Women predominantly engage in self-care and skin regimens throughout the mainstream culture, which is one of the reasons why the popularization of skincare for men seems unusual in the public eye. If women are able to consistently televise and showcase various products and supplements that make their skin better, why can’t men? 

The stigma that surrounds skincare for men comes from the stereotype that displays men as more “manly” in comparison to others. Due to the commonality of this standard, anything that could make men be perceived as more “feminine,” like taking care of your skin, for example, is unfortunately avoided. 

The skincare market is continuously diversifying to accommodate men by including more product labelling that specifically appeals to men. With the constant expansion of skincare directed toward men, a skincare routine like Patrick Bateman’s in American Psycho is becoming more normalized.  

Skincare is genderless. Products that work for women are highly likely to work for men as well. Although it may seem like there are more skin products branded for women, brands are hoping to draw in men consumers using packaging and marketing that don’t conform to conventional gender norms.


Companies such as The Ordinary market themselves in a genderless way by using neutral colours to package their products. The Ordinary also uses its own staff, rather than models, in its advertising and on social media to display a wide array of diverse individuals.

Milk Makeup, MAC Cosmetics, Tom Ford, and Marc Jacobs, amongst other transitioning companies, are choosing to package and market gender-neutral products that concentrate on particular skin ailments rather than gendered marketing, which segments customers based on popular gender stereotypes.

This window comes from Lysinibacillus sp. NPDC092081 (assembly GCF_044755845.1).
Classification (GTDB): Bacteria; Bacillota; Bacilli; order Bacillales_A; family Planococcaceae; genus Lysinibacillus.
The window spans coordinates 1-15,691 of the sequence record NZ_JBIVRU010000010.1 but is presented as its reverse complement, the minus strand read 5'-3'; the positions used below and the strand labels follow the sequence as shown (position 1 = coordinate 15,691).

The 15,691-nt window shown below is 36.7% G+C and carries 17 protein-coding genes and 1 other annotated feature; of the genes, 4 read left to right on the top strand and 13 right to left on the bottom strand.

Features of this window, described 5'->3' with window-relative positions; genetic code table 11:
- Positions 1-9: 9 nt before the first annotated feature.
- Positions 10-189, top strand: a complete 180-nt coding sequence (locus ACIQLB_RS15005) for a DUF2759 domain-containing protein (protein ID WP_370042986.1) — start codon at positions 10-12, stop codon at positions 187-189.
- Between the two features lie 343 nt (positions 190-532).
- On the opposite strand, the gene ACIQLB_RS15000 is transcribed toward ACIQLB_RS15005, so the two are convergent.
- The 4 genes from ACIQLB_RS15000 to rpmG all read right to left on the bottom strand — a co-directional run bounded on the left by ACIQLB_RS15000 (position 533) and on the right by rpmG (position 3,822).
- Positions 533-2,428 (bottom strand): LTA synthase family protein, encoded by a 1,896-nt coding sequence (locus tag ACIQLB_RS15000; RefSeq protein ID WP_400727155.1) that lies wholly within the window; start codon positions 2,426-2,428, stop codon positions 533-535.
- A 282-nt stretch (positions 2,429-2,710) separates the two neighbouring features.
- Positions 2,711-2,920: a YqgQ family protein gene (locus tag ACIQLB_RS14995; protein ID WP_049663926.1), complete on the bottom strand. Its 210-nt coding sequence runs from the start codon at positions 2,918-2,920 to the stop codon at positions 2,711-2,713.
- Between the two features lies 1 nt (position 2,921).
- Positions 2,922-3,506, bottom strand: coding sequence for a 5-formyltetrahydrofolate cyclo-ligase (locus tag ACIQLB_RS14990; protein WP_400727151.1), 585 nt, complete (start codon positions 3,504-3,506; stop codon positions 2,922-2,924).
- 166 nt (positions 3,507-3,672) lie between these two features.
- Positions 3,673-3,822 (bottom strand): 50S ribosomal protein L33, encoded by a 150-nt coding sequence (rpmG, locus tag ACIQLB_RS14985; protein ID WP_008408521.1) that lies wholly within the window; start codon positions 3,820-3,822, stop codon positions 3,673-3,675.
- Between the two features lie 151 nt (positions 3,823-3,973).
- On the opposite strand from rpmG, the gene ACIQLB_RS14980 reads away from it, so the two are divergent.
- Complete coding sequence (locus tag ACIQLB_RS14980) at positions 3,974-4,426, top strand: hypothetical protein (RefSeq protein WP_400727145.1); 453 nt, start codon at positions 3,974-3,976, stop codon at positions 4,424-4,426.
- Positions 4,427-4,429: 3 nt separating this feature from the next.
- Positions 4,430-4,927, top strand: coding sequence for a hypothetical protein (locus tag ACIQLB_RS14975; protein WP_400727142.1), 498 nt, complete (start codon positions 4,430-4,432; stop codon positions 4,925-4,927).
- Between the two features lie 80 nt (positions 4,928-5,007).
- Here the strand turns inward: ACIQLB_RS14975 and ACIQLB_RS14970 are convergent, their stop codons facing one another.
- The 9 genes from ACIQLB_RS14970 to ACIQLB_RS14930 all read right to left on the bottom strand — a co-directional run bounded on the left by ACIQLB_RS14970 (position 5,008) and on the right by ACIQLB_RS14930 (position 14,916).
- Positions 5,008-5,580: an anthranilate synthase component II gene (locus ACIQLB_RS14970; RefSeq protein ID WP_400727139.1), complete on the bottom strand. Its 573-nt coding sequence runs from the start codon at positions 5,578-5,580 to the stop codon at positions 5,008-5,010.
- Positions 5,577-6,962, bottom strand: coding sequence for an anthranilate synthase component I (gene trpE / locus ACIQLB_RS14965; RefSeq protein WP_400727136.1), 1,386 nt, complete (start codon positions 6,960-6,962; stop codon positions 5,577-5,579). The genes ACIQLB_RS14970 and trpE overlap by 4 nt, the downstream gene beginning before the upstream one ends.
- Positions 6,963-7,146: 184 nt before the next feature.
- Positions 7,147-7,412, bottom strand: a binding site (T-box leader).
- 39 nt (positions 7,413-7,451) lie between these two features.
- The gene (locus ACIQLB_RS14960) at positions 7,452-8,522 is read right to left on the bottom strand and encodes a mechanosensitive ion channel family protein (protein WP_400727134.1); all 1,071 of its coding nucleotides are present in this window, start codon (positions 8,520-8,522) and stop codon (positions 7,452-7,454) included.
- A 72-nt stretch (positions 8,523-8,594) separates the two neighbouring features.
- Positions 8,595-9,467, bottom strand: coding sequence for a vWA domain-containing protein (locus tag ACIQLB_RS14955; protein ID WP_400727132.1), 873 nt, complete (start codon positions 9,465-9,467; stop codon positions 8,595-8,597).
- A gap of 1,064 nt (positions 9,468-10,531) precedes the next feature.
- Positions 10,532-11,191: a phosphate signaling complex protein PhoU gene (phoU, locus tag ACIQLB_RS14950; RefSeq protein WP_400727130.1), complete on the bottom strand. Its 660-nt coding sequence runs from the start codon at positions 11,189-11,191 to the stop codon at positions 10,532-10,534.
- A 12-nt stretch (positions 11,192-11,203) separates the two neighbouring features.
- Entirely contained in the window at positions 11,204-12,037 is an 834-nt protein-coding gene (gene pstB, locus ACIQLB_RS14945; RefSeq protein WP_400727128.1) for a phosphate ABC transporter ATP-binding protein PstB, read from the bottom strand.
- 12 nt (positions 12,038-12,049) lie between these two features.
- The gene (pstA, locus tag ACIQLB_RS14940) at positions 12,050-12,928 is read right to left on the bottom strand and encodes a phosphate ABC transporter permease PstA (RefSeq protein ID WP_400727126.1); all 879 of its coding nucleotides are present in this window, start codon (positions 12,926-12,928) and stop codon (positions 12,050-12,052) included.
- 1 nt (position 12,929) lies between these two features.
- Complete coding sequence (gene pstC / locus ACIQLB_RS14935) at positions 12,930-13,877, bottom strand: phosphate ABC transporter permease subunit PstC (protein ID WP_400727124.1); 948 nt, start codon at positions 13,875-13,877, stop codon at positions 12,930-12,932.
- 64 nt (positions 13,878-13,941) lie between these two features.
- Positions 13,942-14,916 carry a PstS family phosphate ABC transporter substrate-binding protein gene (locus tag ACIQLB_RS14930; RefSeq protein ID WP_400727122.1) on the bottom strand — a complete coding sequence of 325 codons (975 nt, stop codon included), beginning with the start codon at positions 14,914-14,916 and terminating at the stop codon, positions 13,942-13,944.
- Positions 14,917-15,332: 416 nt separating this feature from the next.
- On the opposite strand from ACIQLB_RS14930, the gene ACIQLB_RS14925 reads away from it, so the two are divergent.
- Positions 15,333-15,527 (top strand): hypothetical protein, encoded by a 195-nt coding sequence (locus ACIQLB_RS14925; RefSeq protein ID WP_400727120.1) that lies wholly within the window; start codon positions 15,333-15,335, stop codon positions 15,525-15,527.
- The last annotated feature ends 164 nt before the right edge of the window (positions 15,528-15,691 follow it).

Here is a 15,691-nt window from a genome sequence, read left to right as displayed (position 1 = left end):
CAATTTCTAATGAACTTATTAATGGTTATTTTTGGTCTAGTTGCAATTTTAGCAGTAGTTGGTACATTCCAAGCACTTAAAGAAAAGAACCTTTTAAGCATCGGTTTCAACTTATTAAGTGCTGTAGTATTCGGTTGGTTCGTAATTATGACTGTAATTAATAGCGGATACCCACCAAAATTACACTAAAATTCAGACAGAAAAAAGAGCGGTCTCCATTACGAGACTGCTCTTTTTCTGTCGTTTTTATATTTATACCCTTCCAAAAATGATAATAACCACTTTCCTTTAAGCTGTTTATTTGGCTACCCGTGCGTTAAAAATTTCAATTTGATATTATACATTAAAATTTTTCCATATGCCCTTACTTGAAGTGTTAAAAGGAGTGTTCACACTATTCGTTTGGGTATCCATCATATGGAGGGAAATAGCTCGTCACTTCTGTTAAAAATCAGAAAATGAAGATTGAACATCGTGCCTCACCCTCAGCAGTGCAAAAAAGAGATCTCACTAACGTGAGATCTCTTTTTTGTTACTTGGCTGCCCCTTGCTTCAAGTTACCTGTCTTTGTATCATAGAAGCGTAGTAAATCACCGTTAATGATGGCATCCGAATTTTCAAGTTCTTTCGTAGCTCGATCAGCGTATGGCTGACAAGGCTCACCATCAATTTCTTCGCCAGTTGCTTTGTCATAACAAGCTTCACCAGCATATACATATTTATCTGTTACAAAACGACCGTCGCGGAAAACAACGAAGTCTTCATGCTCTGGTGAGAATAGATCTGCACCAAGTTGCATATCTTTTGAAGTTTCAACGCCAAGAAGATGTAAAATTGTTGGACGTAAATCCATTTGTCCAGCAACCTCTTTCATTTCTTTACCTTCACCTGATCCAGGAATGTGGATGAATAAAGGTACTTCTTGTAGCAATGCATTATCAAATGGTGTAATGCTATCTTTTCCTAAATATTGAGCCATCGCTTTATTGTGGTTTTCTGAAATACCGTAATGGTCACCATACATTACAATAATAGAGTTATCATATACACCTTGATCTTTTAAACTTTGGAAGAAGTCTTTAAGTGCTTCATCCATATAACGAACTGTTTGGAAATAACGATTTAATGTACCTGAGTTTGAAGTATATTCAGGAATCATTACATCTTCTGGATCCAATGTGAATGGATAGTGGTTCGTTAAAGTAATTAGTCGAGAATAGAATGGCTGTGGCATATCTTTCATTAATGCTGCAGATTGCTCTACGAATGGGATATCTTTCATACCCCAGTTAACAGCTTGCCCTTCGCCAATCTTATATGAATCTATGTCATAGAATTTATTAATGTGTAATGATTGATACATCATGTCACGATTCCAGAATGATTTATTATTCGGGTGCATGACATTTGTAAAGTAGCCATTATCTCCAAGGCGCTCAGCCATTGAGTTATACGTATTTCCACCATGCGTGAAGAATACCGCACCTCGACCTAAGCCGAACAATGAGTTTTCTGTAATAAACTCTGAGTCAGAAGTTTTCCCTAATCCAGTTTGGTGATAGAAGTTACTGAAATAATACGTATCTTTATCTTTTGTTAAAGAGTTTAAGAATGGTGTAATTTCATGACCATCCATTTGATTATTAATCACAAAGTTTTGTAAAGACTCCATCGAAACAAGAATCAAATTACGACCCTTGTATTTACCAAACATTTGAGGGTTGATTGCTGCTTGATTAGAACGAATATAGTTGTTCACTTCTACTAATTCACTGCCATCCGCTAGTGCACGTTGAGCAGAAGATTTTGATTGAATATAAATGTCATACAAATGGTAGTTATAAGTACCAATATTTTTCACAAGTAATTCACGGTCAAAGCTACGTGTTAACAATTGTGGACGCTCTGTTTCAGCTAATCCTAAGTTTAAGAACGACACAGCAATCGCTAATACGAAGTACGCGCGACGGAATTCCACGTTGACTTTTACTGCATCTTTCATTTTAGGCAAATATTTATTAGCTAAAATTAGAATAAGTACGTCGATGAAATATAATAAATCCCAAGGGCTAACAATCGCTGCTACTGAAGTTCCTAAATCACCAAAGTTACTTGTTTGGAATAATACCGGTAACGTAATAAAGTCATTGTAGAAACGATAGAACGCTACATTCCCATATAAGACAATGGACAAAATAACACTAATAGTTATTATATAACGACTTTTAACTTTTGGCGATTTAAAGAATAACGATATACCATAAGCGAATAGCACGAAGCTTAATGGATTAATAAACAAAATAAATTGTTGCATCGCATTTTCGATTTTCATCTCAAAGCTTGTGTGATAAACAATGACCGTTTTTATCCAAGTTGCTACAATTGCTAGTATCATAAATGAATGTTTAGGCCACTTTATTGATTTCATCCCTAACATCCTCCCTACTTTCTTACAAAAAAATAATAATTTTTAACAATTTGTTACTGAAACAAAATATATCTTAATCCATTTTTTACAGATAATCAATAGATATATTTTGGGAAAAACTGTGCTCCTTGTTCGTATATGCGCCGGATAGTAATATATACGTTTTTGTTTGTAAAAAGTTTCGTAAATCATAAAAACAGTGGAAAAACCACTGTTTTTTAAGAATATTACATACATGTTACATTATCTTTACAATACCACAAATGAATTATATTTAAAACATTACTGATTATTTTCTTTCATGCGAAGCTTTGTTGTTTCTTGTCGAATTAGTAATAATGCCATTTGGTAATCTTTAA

The use of products such as collagen, sunscreen, vitamin C oils, and cleansers is becoming more normalized for Gen Z men. Retinol is one of the primary ingredients that is being formulated into various conditioning products for men. It has been improved to reduce wrinkles, lighten areas with hyperpigmentation, and smooth out the skin’s texture.

Social media is becoming an excellent medium for men to demonstrate their skin regimen. TikTok influencers, who have gathered a strong following, record their personalized routine and enjoy the overwhelming support of their viewers. Creators such as Noah Beck, Brandon Balfour, and James Welsh have helped to reduce stigma, transforming skincare from a stereotypical cultural tradition into an inclusive gender-neutral practice. 

Simply put, skincare is just the use of gender-neutral products that help treat multiple skin concerns, including acne. So why shouldn’t men be able to openly take care of their skin, to keep it looking healthy, especially during the harsh summer months?